Stakeholders will inform planning and implementation

The Review’s recommendations constitute the most significant and wide-ranging reform to the corrections system in decades. The recommendations have policy, funding, legal, cultural and operational implications that must be considered thoroughly and planned for carefully.

While work has started on a number of recommendations now, many will be the subject of detailed engagement and consideration over time to ensure we get it right. Work will also be guided and informed by recommendations from other reports and inquiries, including:

  • Coronial Inquests
  • the Yoorrook Justice Commission
  • Victorian Ombudsman
  • Independent Broad-based Anti-corruption Commission (IBAC)
  • and others.

The Department will work closely with corrections staff and their representatives, human rights experts, Aboriginal stakeholders, service providers and people with lived experience to inform the next stages of consideration over the short, medium and long term.

New engagement mechanisms will be established and existing stakeholder forums will be engaged to develop detailed advice and an implementation plan. These forums will include the Aboriginal Justice Caucus (AJC), Women’s Correctional Services Advisory Committee and LGBTIQ+ Justice Working Group, along with other key stakeholders.

We will listen to and work closely with those who are affected on a day-to-day basis to ensure a safer, more modern and better-supported adult custodial corrections system.

Along with advice from stakeholders and other inquiries, the Report will be a crucial document that continues to guide the transformation of our corrections system over the next decade.

Engaging with Staff

As recommended by the Review, the Department will establish mechanisms to ensure its work is informed by staff expertise, and that staff have a voice to inform service delivery.

The Government will also consult directly with corrections workers and their representatives.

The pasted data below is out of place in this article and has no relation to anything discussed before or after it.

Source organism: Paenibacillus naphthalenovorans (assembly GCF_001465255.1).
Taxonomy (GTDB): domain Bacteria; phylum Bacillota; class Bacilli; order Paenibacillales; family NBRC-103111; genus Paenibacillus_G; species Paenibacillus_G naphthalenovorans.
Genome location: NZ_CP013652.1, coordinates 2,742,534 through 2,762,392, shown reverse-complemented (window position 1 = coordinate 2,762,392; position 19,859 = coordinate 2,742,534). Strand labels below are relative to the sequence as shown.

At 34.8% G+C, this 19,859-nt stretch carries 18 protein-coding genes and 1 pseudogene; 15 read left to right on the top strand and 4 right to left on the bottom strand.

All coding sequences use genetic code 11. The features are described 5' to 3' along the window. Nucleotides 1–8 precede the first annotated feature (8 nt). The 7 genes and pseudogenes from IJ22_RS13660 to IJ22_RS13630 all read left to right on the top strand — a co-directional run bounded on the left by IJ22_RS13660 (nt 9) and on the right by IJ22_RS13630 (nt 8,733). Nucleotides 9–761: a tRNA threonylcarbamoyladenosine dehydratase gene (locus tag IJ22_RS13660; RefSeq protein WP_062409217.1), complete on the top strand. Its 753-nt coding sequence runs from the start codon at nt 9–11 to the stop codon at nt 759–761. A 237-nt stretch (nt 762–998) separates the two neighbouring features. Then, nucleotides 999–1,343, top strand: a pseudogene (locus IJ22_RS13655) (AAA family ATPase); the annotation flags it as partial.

Partnership with Aboriginal communities

The Review made a number of recommendations to strengthen the cultural responsiveness of the corrections system, to better support Aboriginal staff and Aboriginal people in custody.

The Government acknowledges the ongoing and devastating impact of colonisation on Aboriginal Victorians, and the direct link to their over-representation in the justice system. The Review, and many Aboriginal stakeholders, have made clear that significant change is required to make Victoria’s custodial system more culturally safe for Aboriginal staff and people in custody.

The Government will continue to work with Aboriginal communities and stakeholders – including the AJC, First Peoples’ Assembly, and Aboriginal legal, health and justice organisations – to deliver meaningful change as part of our ongoing commitment to the Aboriginal Justice Agreement phase four, Burra Lotjpa Dunguludja, the Yoorrook Justice Commission, and the Treaty process.

Engaging with people with lived experience

In line with best-practice policy making and the recommendations of the Review, our work will be informed by advice from people with lived experience of the custodial system – including the establishment of a lived experience reference group and charter.

Significant reform is already underway in a number of areas. The Government has implemented a range of initiatives to improve the corrections system and its focus on rehabilitation. Since 2018, the Government has invested more than $2 billion in infrastructure upgrades to ensure our prisons are fit-for-purpose and safe for staff and people in custody.

The Government also recognises that maintaining connections to family and community support – including during rehabilitation and the transition out of custody – is critical. That’s why we’ve invested more than $140 million over the last four years in services and programs designed to improve employment pathways for men and women in prison, strengthen family relationships and reunification, boost transitional support and improve access to housing for people leaving the corrections system – particularly those at risk of homelessness. A new model of publicly delivered healthcare is also commencing in all women’s prisons this year.

This response also sets out some of the work already underway, as well as work starting this year, to better support our workforce. That work includes stronger mental health and wellbeing services, technology to minimise strip searching practices and clearer guidance on the use of separations and force. In partnership with the AJC, Corrections Victoria has delivered an Aboriginal Employment Policy that will improve attraction, retention and support for Aboriginal and Torres Strait Islander staff.